Friday, July 29, 2011

Adventures with Rye Part 8: Rye Rolls

Before I say anything about these freshly baked rye rolls, I must first wish myself a Happy Blogoversary! Three years ago, on a blazing hot summer day in Bar Ilan, this blog was born. It's been so much fun baking and keeping it up. I hope to even with the army ahead of me. Here's to three more! Once more in Jerusalem for Shabbat, I knew for certain that I wanted a caraway flavored bread. At once a total stranger to the flavor of caraway, I now love its hard-to-pinpoint flavor. I searched all of my books for a simple caraway bread but didn't come up with much. It looked to me like if I wanted caraway, I was going to have to take rye with it. Which was fine by me. Having bought a kilo of rye flour, it was time to start putting it to use, anyway. Greenstein's Secrets of a Jewish Baker had the perfect recipe for Rye Rolls. Simple, easy and full of caraway. Bingo! I made the dough last night, allowed it to ferment overnight in the fridge and baked them this morning. I couldn't resist having a couple for lunch today and my were they divine. Perfect sandwich bread texture, soft but with a good chew and great flavor. I made 9 large rolls instead of 18 small ones because I like to be able to use them in a sandwich. These rolls are off to Yeastspotting. Check it out!

Tuesday, July 26, 2011

Water Rolls

 After my draft on Thursday, they sent me home to wait for news on what my job will be. It was nice because I was home for Shabbat, but now it's Tuesday and after going back and forth for a couple of days, I'm still waiting. I took the opportunity erev Shabbat to throw together a batch of rolls (even though I was going out for all meals) and it was really good I did because they have been serving as my source of sustenance on my long trips back and forth to the base. Thank God for egg salad sandwiches otherwise I'd have starved over there while waiting in the blistering heat. The recipe for this is actually a great one from Beth Henspberger's Bread Bible. A simple water roll that's perfect for sandwiches, it's a recipe I've been looking for for awhile. I omitted the rice flour topping and instead used an egg yolk glaze and topped with sesame seeds. I made the dough in the mixer and because it has a nice amount of yeast coupled with the insane heat, the dough rose fast. I would, however, reduce the yeast next time to get some better flavor. But I'm not complicating. I also want to try these with fruit juice, so I'll post about those when I do. Until then, happy sandwiching and beat the heat! These are off to Yeastspotting!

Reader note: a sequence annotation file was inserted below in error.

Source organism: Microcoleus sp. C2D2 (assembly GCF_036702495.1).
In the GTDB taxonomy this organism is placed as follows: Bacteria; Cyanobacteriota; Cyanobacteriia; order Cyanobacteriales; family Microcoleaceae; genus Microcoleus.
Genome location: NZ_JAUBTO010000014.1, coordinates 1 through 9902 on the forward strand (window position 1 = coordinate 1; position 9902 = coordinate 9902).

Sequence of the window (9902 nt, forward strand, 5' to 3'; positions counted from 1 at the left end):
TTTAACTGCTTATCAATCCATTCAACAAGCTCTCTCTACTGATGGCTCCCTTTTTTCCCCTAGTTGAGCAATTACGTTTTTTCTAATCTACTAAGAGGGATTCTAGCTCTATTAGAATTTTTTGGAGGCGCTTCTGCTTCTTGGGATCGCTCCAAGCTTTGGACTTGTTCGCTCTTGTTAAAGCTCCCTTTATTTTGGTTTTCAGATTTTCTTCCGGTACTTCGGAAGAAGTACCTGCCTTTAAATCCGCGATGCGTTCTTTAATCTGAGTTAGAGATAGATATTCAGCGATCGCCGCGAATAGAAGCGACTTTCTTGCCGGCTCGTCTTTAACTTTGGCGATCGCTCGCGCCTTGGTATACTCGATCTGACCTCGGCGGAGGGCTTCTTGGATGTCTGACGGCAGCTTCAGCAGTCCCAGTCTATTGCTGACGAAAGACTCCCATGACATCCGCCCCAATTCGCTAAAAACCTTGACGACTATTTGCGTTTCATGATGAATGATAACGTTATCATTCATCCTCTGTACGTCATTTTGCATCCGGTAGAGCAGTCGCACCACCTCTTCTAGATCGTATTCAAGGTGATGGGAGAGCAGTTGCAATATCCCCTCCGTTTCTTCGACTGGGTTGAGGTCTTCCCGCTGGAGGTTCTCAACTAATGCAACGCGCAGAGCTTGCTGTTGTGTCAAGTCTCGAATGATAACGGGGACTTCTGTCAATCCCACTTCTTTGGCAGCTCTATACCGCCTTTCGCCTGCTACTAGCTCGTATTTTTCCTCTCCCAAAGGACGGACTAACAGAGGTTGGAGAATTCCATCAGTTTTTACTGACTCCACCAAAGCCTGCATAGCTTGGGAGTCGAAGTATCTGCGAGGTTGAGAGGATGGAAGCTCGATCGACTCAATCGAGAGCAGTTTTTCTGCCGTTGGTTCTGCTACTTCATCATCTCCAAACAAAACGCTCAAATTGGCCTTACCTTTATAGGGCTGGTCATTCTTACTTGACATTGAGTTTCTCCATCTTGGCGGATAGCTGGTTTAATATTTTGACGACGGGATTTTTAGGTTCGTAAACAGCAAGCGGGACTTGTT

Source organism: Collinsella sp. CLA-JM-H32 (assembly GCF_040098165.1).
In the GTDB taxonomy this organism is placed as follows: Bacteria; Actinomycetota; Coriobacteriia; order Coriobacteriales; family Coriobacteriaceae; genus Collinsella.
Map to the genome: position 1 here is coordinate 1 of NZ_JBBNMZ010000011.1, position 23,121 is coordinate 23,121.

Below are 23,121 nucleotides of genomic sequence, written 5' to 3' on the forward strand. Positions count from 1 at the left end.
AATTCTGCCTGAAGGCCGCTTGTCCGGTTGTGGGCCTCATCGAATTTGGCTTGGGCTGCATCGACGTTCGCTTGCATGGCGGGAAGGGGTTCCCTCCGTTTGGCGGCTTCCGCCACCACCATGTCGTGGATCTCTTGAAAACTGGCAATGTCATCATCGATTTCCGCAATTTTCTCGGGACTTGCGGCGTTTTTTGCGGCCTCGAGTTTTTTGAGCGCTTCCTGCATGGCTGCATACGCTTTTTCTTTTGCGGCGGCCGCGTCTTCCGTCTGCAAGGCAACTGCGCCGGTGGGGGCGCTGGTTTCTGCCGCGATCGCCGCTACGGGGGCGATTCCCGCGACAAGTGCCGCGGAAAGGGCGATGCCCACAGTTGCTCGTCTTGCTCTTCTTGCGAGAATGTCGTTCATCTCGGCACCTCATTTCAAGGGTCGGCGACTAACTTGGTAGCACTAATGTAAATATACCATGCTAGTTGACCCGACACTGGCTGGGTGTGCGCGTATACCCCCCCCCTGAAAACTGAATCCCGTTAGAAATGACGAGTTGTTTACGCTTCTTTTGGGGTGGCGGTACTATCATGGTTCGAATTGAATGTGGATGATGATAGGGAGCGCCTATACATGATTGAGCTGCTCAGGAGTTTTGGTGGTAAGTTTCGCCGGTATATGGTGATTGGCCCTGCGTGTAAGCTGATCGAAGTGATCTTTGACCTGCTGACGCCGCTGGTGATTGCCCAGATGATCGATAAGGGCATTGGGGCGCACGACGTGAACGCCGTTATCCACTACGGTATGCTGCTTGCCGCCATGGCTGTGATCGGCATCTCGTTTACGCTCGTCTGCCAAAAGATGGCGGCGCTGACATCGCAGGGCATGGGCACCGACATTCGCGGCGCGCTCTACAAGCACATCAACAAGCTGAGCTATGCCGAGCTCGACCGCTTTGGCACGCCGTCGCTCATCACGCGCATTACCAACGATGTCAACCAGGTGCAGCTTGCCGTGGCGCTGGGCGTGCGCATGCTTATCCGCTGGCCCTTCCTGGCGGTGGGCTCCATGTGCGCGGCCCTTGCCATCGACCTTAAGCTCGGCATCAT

Friday, July 22, 2011


I made these cookies last weekend to pair with the plum and mango sorbets. I know I'm a bit late in posting them but that's because life has been busy. In fact, just yesterday, I went into the army and as I type this I'm sitting in uniform. I don't know how often I'll be able to post, let alone bake, but I'm not letting this blog go! Anyway, everyone loved these cookies on their own, forgoing eating them with the sorbet. Oh, well. The recipe comes from Bakewise, although I followed someone's tip to use turbinado sugar, and that's what I used. I tasted a tiny bit of them and they were robustly flavored, with an almost hind of deep caramel. I guess the overnight chill in the fridge really benefited them. If you want really snappy gingersnaps, bake the full amount of time. If you prefer some softer, pull them out a bit earlier.

Wednesday, July 20, 2011

Mango Sorbet

Here's the mango sorbet that I promised you. Originally I intended to make an apricot sorbet but the supermarket that I went into Thursday night was out, indicating that apricot season was effectively over. Disheartened, I looked around and saw mangoes. Now, I personally am really not a fan of mango at all, but I walked over to them anyway and they were perfectly ripe. Mango sorbet it would be. I picked up three of them and took em on home. Like the plum sorbet, this was super easy to make. Well, almost super easy. I don't have much experience cutting mango so I thought I would cut myself a couple of times. The other challenging part for me was straining the puree. The recipe doesnt call for it straining but I wanted super smooth sorbet so I took the time to do it. A bit messy and time consuming, but definitely worth it. More so than the plum sorbet, the mango sorbet really was really true to the fruit's flavor. I omitted the rum from the recipe and substituted lemon juice for the lime juice and the result was still great; clean and fresh. If you're looking for something easy to make, freeze your ice cream maker work bowl today so you can have refreshing sorbet tomorrow! In this summer heat, how can you resist??

Monday, July 18, 2011

Maryetta's Oat Bread